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Cuba Libre

I have fixed a lawn chaise with some shoelaces and the side panel of an old terry robe, the pocket handy for sunscreen.   I rewove the webbing of a chair meant for the trash.  I am living Cuban for a while, being ingenious and clever with what I have at hand to save items I can replace here in the US of A but not in  Cuba.  My four days in Havana Cuba were like a dream, fantasy and an education on all levels.  I had always poopooed those people traveling in buses.  I was independent and planned my trips.  This time I HAD to travel en masse.  The bus was beautifully air-conditioned, the others on my tour were interesting and fun and Ramone never got lost!

My first four pictures were old Chevy’s and Mercuries and Dodges that were at the airport and then a pink and white Corvette that was beautifully painted and jerry-rigged to run.  Raul slowed down as he approached a stop sign and then slid through, putting it in gear and giving it gas with the same handle.  We were four beautiful girls on our way to one unscheduled meal, at a Paladar, a privately owned restaurant in someone’s home where a lovely meal was served to about five tables of guests in the formal living-room with a its crystal chandelier.  We were eleven and there were several four-tops. The owners keep their earnings, the budding of Capitalism to keep the country going.

Cuba will not go gently.  They have withstood the embargo for six decades.  An embargo that not only barred travel by Americans but punishes Nissan if they want to put more than 4% of Cuban metal in their cars.  Why would they bother if they can get 100% from Thailand?  The US will not import a car with more than four% Cuban metals.  This runs across the board with every country and company.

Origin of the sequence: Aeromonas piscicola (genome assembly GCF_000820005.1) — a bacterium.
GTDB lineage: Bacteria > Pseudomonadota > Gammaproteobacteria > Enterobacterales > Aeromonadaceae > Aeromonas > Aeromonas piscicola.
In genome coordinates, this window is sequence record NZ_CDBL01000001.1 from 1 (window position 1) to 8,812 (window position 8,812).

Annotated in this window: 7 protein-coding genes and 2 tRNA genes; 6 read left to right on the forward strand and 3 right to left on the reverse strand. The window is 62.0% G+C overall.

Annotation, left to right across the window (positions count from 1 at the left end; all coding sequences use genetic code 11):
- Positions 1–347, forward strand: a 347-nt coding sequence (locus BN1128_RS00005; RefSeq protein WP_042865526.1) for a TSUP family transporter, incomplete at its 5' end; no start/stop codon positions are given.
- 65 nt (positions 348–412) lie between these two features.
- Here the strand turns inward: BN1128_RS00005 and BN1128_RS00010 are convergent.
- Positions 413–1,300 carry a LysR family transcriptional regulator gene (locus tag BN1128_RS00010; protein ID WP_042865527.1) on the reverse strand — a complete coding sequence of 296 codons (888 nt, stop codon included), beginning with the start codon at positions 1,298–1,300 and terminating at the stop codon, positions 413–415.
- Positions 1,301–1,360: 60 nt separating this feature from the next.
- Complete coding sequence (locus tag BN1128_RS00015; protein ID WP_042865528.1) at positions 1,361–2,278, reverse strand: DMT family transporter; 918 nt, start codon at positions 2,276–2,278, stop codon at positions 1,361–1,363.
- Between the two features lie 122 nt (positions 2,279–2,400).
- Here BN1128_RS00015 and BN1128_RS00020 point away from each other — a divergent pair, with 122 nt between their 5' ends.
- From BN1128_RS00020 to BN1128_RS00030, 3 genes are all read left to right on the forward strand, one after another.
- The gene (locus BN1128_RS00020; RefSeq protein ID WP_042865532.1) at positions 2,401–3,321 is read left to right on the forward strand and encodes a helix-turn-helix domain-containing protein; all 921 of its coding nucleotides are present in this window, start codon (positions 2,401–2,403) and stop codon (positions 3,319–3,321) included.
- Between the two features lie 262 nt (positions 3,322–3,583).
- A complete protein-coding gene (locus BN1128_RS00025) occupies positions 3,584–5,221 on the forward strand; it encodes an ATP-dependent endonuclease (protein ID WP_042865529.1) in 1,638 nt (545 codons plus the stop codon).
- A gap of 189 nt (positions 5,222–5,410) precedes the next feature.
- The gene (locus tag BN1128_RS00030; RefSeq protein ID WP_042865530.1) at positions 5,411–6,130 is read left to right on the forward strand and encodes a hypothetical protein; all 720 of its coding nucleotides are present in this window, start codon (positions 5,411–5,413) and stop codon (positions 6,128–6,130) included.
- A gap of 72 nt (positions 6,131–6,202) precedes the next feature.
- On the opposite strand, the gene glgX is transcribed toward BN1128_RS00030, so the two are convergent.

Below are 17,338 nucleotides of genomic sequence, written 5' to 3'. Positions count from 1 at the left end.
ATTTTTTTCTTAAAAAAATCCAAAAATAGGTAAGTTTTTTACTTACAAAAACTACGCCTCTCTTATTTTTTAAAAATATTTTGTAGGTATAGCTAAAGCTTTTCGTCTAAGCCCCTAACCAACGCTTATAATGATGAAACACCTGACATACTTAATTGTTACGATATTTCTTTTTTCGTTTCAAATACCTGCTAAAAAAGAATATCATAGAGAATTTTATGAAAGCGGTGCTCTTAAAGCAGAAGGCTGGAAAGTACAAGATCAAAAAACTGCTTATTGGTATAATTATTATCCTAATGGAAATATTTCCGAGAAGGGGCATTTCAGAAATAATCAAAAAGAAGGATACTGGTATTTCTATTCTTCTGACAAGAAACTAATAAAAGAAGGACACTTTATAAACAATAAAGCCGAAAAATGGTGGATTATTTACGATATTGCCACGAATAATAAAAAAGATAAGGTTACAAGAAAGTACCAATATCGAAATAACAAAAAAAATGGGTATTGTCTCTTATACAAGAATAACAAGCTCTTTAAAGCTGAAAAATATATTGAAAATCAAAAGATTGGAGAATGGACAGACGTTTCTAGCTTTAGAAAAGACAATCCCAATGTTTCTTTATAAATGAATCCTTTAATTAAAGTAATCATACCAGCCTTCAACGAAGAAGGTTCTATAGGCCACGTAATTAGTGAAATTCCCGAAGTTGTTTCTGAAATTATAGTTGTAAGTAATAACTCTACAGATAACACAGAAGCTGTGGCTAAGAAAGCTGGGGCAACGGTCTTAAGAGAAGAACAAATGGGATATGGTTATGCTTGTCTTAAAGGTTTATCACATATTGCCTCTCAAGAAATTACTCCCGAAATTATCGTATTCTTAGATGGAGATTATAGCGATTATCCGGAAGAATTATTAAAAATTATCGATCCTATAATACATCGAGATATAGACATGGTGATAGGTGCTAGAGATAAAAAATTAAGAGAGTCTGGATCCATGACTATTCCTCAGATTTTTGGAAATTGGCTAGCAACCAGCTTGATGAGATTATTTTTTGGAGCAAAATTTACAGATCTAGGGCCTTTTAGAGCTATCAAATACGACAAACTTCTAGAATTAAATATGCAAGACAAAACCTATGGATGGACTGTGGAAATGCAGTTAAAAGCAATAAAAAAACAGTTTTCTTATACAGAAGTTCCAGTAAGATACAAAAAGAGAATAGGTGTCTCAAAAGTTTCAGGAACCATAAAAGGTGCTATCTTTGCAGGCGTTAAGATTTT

I think the Cubans are better off for it. ( That’s my 60’s self talking.)  They have pulled together and do what they must with what they have.  If a man who shucks corn on a farm for 40CUCs /month(=US$40) needs a pace maker, he gets one.   His daughter can go to college and get a master’s degree for free.  There are eight Universities in Havana and a very fine medical school.  Some of my countrymen from the Commonwealth of Dominica train there.  Families live together for many generations.   They learn to help each other and it sustains them.  It is poor, yes very poor, but not a sin as in America.  We could learn something from their cooperation.

We visited a  Aquina de Jazz,     a corner home where the living room had pictures of Celia Cruz and Chu Chi Valdes and every Latin musician, singer dancer there was. And they gave us gifts and a glass of rum and taught us the salsa.  There are social societies all over the city to keep the children occupied and safe.  One artist gathered children who made paper mache fruit for us and pictures with their names engraved.

As Americans we encountered happy people willing to help even if this woman could only say ?donde es? and mention her hotel when she was lost on her early morning walk.  The Cubans are a hard working and fun-loving people.  They were open about their culture and willing to share whatever they had.  Their musicians are some of the best in the world.  Most restaurants have a group playing for tips as do most bars and clubs.  That is how they make their money.  Their life is filled with practice, practice, practice.   One guitarist played with Chu Chi at Carnegie Hall.

It felt very safe in Cuba, both day and night.  I would have liked to see it in its heyday, the Paris of the Caribbean.  It could be beautiful again.  I am determined to go back.


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